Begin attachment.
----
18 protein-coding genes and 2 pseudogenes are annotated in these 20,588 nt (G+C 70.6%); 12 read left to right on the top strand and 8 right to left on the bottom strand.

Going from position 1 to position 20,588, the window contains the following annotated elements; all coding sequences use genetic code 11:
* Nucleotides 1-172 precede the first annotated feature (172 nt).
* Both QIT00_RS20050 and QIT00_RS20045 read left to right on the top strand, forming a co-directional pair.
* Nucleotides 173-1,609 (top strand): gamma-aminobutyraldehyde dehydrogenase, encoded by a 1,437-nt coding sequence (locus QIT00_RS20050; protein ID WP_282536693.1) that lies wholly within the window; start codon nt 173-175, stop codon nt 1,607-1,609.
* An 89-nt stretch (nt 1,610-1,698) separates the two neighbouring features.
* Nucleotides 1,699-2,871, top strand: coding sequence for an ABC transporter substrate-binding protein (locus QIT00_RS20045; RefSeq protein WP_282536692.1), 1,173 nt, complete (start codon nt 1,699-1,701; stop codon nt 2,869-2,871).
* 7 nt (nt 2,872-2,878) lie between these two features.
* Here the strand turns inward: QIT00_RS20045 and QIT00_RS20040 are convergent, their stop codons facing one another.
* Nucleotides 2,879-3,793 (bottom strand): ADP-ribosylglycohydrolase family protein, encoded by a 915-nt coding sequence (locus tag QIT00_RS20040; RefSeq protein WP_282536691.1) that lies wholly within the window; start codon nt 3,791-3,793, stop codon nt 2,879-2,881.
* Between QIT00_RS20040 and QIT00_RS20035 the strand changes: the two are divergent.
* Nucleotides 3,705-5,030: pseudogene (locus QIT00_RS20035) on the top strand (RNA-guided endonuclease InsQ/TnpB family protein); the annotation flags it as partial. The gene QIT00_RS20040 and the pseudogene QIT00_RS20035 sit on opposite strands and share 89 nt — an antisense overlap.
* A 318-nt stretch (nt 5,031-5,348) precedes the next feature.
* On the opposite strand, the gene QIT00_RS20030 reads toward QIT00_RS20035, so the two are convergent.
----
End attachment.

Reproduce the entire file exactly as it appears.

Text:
18 protein-coding genes and 2 pseudogenes are annotated in these 20,588 nt (G+C 70.6%); 12 read left to right on the top strand and 8 right to left on the bottom strand.

Going from position 1 to position 20,588, the window contains the following annotated elements; all coding sequences use genetic code 11:
* Nucleotides 1-172 precede the first annotated feature (172 nt).
* Both QIT00_RS20050 and QIT00_RS20045 read left to right on the top strand, forming a co-directional pair.
* Nucleotides 173-1,609 (top strand): gamma-aminobutyraldehyde dehydrogenase, encoded by a 1,437-nt coding sequence (locus QIT00_RS20050; protein ID WP_282536693.1) that lies wholly within the window; start codon nt 173-175, stop codon nt 1,607-1,609.
* An 89-nt stretch (nt 1,610-1,698) separates the two neighbouring features.
* Nucleotides 1,699-2,871, top strand: coding sequence for an ABC transporter substrate-binding protein (locus QIT00_RS20045; RefSeq protein WP_282536692.1), 1,173 nt, complete (start codon nt 1,699-1,701; stop codon nt 2,869-2,871).
* 7 nt (nt 2,872-2,878) lie between these two features.
* Here the strand turns inward: QIT00_RS20045 and QIT00_RS20040 are convergent, their stop codons facing one another.
* Nucleotides 2,879-3,793 (bottom strand): ADP-ribosylglycohydrolase family protein, encoded by a 915-nt coding sequence (locus tag QIT00_RS20040; RefSeq protein WP_282536691.1) that lies wholly within the window; start codon nt 3,791-3,793, stop codon nt 2,879-2,881.
* Between QIT00_RS20040 and QIT00_RS20035 the strand changes: the two are divergent.
* Nucleotides 3,705-5,030: pseudogene (locus QIT00_RS20035) on the top strand (RNA-guided endonuclease InsQ/TnpB family protein); the annotation flags it as partial. The gene QIT00_RS20040 and the pseudogene QIT00_RS20035 sit on opposite strands and share 89 nt — an antisense overlap.
* A 318-nt stretch (nt 5,031-5,348) precedes the next feature.
* On the opposite strand, the gene QIT00_RS20030 reads toward QIT00_RS20035, so the two are convergent.